Getting pulled over by the police can be a nerve-wracking experience. We’ll help you understand what you should and shouldn’t do when you spot the approaching lights or hear the siren’s wail.
When You First Notice Flashing Police Lights
When a law enforcement officer is pulling you over, your first move is to get to the side of the road as soon as it’s safe to do so. Keep in mind that the officer may understandably be wary of you while approaching the car. Not all drivers are as courteous as you, so do your best to let the officer know you’re ready, willing, and able to cooperate.
As soon as you have pulled your car over:
- DO turn off your engine and roll down your window. If you wish, you can keep the window just low enough to talk through until you’re comfortable that this is a legitimate officer, then roll it down all the way.
- ALWAYS keep your hands on the wheel and clearly visible to the officer.
- DO turn on your emergency flashers or hazard lights when you park.
- DO be respectful and address the police officer as “Officer” or “Sir” or “Ma’am”. Sometimes “I’m sorry” does wonders.
- DO turn on your car’s interior lights if it’s nighttime or visibility is low.
- DO stay calm and seated —this goes for your passengers too). Stay still, and unless the officer specifically requests otherwise, DO NOT get out of your car.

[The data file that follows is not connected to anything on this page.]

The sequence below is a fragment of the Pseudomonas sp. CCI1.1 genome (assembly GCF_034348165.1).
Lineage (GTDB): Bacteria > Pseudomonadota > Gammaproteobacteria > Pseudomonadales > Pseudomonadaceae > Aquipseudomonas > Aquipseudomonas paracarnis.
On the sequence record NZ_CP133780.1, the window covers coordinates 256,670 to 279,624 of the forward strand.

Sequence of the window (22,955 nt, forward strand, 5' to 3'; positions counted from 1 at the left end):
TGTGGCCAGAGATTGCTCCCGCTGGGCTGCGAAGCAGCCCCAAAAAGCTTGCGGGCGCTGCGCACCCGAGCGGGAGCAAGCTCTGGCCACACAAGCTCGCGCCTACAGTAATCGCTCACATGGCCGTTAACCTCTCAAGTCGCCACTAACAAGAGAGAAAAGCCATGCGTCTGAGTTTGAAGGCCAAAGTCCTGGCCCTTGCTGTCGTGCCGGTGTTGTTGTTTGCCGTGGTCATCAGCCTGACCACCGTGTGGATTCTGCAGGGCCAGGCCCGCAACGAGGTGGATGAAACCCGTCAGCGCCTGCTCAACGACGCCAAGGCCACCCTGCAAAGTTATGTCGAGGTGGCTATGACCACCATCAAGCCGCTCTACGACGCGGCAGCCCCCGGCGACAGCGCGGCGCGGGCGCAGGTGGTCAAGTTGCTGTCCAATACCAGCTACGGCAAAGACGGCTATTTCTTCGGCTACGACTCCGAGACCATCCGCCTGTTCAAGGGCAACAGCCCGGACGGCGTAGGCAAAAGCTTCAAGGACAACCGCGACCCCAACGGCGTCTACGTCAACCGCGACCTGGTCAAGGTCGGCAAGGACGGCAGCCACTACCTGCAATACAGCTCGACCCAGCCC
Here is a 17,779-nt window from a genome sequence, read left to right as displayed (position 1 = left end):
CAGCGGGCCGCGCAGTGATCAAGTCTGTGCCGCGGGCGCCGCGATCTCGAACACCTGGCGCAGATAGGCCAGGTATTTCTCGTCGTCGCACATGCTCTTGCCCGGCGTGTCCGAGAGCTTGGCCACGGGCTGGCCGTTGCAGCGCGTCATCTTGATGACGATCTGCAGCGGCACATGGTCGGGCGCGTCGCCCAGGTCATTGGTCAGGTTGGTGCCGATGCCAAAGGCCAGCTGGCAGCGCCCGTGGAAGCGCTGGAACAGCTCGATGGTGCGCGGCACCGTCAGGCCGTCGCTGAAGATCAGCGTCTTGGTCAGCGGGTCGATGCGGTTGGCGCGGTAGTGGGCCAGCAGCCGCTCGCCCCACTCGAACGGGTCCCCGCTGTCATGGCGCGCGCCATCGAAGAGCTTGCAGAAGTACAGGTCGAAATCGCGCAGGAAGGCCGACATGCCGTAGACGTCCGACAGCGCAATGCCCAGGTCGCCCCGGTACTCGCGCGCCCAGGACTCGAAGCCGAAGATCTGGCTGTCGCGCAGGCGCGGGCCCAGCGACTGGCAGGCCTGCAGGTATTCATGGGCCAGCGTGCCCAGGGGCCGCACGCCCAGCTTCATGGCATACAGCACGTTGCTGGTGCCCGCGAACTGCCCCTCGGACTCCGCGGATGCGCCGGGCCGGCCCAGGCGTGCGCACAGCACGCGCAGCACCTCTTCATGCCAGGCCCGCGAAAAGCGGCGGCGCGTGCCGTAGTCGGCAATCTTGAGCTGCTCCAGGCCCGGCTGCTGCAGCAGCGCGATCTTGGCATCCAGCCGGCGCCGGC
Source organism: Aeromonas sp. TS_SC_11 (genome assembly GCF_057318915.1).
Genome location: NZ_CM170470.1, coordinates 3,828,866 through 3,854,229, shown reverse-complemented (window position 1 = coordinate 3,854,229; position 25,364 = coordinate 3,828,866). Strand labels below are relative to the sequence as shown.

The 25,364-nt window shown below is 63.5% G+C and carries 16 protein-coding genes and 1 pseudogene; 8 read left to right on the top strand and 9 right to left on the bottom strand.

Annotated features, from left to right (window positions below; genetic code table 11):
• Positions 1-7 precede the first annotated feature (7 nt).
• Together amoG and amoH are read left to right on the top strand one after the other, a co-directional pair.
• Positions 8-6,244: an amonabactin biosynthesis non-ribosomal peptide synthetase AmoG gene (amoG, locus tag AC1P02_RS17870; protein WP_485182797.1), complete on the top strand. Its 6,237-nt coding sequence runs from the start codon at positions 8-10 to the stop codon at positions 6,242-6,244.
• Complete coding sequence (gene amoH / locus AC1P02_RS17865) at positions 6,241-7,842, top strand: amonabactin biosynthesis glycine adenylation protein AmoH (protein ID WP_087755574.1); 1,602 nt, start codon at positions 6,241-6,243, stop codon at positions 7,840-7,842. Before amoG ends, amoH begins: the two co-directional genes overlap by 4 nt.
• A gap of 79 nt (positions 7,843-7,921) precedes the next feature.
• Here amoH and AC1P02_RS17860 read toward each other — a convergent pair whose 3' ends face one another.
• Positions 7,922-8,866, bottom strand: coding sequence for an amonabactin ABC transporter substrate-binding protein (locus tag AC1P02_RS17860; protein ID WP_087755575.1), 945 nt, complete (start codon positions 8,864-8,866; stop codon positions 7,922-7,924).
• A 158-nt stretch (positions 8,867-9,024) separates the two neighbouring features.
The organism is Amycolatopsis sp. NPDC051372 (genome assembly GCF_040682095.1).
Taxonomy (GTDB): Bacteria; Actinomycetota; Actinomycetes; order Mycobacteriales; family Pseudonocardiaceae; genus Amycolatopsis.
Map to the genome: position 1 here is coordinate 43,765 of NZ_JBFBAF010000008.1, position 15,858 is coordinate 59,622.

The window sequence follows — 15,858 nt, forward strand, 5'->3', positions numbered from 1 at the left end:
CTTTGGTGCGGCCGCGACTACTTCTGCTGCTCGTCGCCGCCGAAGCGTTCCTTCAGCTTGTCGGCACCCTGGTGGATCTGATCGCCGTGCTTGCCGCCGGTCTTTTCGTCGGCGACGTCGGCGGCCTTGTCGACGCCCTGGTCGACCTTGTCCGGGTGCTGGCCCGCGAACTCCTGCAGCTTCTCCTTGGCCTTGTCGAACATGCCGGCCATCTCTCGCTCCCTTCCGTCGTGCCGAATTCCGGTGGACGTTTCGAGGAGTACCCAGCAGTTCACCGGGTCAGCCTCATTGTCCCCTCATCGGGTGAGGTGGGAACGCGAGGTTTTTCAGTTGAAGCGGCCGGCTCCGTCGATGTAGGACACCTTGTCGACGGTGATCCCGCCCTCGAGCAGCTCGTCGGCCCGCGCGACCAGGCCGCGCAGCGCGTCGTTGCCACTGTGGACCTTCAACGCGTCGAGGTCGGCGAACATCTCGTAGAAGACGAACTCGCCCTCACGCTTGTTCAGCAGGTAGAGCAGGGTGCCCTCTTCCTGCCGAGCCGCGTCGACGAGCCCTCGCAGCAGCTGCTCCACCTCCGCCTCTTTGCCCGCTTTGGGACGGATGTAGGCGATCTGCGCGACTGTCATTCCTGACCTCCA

- DO hand over your important documents on request (license, registration, and proof of insurance).
- DO remember that you do not HAVE to agree or consent to a search of your body or your vehicle. If the officer doesn’t have probable cause to search, he/she may ask if you will agree to let them search anyway….and if you agree to it, any evidence found can be used in court.
- DO answer the officer’s questions honestly. DO maintain eye contact and be civil, polite, and to the point. (It’s worth noting that you do have the legal right to remain silent.)
- DO sign the traffic ticket. You can still contest the ticket in court–signing is not an admission of guilt.
- DON’T panic. Many stops are for common traffic violations or fix-it tickets for things like broken taillights and overly tinted windows. Remember that law enforcement is doing their best to ensure your own safety, as well as that of the general public.
- DON’T automatically remove your seat belt. This could lead to a Click-It Ticket. Better to wait until the officer sees you take it off before reaching into the glove box for your documents.
- DON’T reach for your license, registration, or any other item until the officer asks you to, because to an officer approaching your car, sudden hand movements can be perceived as a threat.
- DON’T argue with the officer. A smile and a positive attitude will make the incident go much more smoothly. If you disagree with the citation or the officer’s actions, you can file a complaint later.
- DON’T admit to wrong-doing. Keep answers short.
- DON’T speak first. Always let the officer state the reason for pulling you over.
- DON’T forget to focus. It is imperative that you listen carefully to what the officer is saying and memorize or jot down the officer’s name in case you need it later.
- DON’T put yourself at risk. If it’s late at night and you’re uncomfortable or if the officer is in plainclothes, you can ask the officer for ID. You can also request to follow the officer to a police station or a well-lit area.
- DON’T try to outrun the police. This is obvious. What could have been a minor speeding ticket would turn into MUCH more serious charges, with MUCH longer-lasting legal implications and consequences.